The year 2019 was, in a way, defined by food making the headlines. Fast food restaurants started hopping on the Beyond Meat and Impossible Burger bandwagon, while others proclaimed they had the best chicken sandwich. There was even news about growing meat in space.
Because of the government shutdown at the time, Trump decided to pay out of pocket for “great American food” that the President said included pizza, “300 hamburgers, many, many french fries — all of our favorite foods.”
“We have some very large people that like eating. So I think we’re going to have a little fun,” Trump said.
Tyson and KFC experiment with Beyond Meat
The company launched a line of chicken-free chicken nugget alternatives as well as burger patties made with a combination of beef and plants under the new brand “Raised & Rooted.”
Beyond Meat is responsible for the sudden surge in protein alternatives. Its stock skyrocketed in May during its initial public offering.
Impossible burger got so hot, there was a shortage
Interest in Impossible Burgers spiked among customers looking to eat healthier and reduce their impact on the environment.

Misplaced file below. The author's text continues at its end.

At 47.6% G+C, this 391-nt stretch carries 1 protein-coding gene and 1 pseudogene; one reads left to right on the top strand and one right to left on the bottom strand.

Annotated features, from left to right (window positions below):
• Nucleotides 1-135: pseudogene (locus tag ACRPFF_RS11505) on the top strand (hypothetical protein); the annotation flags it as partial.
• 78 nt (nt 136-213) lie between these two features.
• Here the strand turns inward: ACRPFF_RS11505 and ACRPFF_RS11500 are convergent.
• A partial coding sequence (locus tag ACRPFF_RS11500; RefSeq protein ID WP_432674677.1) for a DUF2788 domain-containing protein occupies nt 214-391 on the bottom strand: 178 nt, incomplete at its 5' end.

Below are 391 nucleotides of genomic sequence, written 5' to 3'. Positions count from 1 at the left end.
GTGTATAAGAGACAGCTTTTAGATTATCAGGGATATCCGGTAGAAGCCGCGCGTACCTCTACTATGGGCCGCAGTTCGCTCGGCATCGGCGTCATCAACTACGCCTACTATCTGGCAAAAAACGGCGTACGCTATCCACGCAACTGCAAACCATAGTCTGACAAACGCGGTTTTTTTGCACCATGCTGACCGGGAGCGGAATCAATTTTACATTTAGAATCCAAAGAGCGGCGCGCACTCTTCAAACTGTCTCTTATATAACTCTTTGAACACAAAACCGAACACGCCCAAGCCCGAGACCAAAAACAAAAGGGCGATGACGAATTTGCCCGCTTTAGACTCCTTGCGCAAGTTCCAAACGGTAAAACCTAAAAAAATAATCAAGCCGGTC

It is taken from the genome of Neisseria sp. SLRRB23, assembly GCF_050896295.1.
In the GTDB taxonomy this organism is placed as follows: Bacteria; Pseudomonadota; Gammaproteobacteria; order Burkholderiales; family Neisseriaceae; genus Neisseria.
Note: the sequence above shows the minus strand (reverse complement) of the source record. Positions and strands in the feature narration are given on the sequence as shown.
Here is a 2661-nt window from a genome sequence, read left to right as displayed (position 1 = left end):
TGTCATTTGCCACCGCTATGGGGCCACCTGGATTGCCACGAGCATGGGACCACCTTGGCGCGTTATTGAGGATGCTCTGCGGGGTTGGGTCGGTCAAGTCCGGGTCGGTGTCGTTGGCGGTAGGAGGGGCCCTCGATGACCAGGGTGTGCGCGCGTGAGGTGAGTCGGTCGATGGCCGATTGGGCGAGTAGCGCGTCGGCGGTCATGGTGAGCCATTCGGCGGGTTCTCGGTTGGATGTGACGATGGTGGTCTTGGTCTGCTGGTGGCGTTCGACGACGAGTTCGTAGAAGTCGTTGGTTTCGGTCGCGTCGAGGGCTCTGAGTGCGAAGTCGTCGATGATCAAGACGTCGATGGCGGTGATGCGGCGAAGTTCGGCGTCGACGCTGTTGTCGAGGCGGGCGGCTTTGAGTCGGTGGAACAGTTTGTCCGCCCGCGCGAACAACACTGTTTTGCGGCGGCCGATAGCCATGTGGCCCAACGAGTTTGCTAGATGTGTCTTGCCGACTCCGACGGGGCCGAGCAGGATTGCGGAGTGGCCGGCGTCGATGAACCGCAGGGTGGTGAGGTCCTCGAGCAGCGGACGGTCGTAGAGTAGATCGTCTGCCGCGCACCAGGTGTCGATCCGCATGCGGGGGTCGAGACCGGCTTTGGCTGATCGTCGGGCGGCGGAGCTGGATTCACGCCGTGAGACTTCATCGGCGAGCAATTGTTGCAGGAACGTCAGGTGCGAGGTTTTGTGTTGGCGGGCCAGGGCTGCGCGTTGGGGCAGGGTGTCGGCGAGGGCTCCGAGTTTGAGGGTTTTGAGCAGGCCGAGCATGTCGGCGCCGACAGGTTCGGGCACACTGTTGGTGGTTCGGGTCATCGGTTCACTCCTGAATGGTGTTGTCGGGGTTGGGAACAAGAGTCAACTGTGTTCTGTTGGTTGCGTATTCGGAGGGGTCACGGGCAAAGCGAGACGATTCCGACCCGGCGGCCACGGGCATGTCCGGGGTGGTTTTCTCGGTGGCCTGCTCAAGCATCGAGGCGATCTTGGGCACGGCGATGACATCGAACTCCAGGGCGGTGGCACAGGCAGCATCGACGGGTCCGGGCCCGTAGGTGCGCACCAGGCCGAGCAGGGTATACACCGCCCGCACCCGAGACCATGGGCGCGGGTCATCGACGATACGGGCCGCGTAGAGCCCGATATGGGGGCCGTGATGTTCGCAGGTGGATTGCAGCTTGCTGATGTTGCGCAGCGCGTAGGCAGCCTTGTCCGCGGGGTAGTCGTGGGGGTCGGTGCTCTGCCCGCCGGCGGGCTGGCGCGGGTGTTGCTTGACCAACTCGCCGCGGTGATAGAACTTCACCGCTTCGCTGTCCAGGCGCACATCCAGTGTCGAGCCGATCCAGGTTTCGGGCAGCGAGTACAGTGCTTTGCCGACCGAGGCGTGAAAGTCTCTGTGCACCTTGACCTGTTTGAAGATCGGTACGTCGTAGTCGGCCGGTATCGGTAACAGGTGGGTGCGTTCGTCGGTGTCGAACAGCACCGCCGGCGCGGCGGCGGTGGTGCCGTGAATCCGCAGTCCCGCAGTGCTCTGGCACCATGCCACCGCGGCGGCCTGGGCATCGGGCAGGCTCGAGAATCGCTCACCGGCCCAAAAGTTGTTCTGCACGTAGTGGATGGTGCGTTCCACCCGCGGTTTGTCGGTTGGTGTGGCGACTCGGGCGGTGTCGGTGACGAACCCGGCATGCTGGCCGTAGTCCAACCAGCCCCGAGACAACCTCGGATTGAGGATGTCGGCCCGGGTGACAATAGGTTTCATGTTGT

“It’s driven new guests into the restaurant,” said Chris Finazzo, Burger King’s president for the Americas. He also noted that most of those customers either haven’t been to a Burger King in a long time or haven’t visited one at all. “We’re really excited to be able to attract that customer.”
Popeyes sandwich took over the summer and fall
The Popeyes chicken sandwich debuted over the summer and quickly became a necessity for fast food lovers.
Meat was grown in space
The initiative is part of the company’s goal to create slaughter-free eco-friendly meat.
Researchers take cells from a cow, give them nutrients and put them in an environment mimicking the inside of a cow’s body. The cells then multiply and grow connective muscle tissue until it becomes a steak.
“In space, we don’t have 10,000 or 15,000 liters (3962.58 gallons) of water available to produce one kilogram (2.205 pounds) of beef,” said Didier Toubia, CEO of Aleph Farms. “This joint experiment marks a significant first step toward achieving our vision to ensure food security for generations to come while preserving our natural resources.”
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